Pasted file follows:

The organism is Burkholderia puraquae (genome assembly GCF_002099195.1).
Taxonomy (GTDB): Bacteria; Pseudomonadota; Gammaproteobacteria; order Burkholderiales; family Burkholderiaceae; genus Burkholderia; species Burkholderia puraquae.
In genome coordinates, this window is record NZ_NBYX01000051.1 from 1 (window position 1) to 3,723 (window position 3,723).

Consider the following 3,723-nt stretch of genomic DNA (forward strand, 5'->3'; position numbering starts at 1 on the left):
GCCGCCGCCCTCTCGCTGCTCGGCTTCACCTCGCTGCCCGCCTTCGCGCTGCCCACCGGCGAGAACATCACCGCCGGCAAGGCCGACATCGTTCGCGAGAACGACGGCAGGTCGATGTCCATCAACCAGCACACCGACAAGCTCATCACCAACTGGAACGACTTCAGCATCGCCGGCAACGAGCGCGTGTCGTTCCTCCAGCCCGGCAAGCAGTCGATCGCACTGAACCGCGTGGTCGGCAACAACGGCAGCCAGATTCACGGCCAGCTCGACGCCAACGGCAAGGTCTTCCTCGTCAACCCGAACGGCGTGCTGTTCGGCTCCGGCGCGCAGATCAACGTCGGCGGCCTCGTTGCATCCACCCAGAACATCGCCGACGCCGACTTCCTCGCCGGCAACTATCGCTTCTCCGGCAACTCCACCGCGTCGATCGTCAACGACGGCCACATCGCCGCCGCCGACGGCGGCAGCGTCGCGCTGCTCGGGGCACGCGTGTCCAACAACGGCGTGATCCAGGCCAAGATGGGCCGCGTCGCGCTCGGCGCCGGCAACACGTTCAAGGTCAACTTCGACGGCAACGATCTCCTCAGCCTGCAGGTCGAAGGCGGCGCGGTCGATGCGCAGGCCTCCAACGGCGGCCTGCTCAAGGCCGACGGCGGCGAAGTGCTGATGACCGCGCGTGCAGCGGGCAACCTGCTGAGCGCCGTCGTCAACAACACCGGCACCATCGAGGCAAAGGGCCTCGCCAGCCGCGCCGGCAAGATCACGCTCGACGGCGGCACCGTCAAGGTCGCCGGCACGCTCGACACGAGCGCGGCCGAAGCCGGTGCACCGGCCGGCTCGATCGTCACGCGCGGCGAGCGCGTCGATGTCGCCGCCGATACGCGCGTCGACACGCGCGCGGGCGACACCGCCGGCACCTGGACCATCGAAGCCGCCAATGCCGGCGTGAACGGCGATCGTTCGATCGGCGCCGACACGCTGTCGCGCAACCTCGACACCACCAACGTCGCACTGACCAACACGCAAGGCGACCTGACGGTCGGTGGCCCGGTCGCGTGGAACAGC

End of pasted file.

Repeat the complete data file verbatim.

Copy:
The organism is Burkholderia puraquae (genome assembly GCF_002099195.1).
Taxonomy (GTDB): Bacteria; Pseudomonadota; Gammaproteobacteria; order Burkholderiales; family Burkholderiaceae; genus Burkholderia; species Burkholderia puraquae.
In genome coordinates, this window is record NZ_NBYX01000051.1 from 1 (window position 1) to 3,723 (window position 3,723).

Consider the following 3,723-nt stretch of genomic DNA (forward strand, 5'->3'; position numbering starts at 1 on the left):
GCCGCCGCCCTCTCGCTGCTCGGCTTCACCTCGCTGCCCGCCTTCGCGCTGCCCACCGGCGAGAACATCACCGCCGGCAAGGCCGACATCGTTCGCGAGAACGACGGCAGGTCGATGTCCATCAACCAGCACACCGACAAGCTCATCACCAACTGGAACGACTTCAGCATCGCCGGCAACGAGCGCGTGTCGTTCCTCCAGCCCGGCAAGCAGTCGATCGCACTGAACCGCGTGGTCGGCAACAACGGCAGCCAGATTCACGGCCAGCTCGACGCCAACGGCAAGGTCTTCCTCGTCAACCCGAACGGCGTGCTGTTCGGCTCCGGCGCGCAGATCAACGTCGGCGGCCTCGTTGCATCCACCCAGAACATCGCCGACGCCGACTTCCTCGCCGGCAACTATCGCTTCTCCGGCAACTCCACCGCGTCGATCGTCAACGACGGCCACATCGCCGCCGCCGACGGCGGCAGCGTCGCGCTGCTCGGGGCACGCGTGTCCAACAACGGCGTGATCCAGGCCAAGATGGGCCGCGTCGCGCTCGGCGCCGGCAACACGTTCAAGGTCAACTTCGACGGCAACGATCTCCTCAGCCTGCAGGTCGAAGGCGGCGCGGTCGATGCGCAGGCCTCCAACGGCGGCCTGCTCAAGGCCGACGGCGGCGAAGTGCTGATGACCGCGCGTGCAGCGGGCAACCTGCTGAGCGCCGTCGTCAACAACACCGGCACCATCGAGGCAAAGGGCCTCGCCAGCCGCGCCGGCAAGATCACGCTCGACGGCGGCACCGTCAAGGTCGCCGGCACGCTCGACACGAGCGCGGCCGAAGCCGGTGCACCGGCCGGCTCGATCGTCACGCGCGGCGAGCGCGTCGATGTCGCCGCCGATACGCGCGTCGACACGCGCGCGGGCGACACCGCCGGCACCTGGACCATCGAAGCCGCCAATGCCGGCGTGAACGGCGATCGTTCGATCGGCGCCGACACGCTGTCGCGCAACCTCGACACCACCAACGTCGCACTGACCAACACGCAAGGCGACCTGACGGTCGGTGGCCCGGTCGCGTGGAACAGC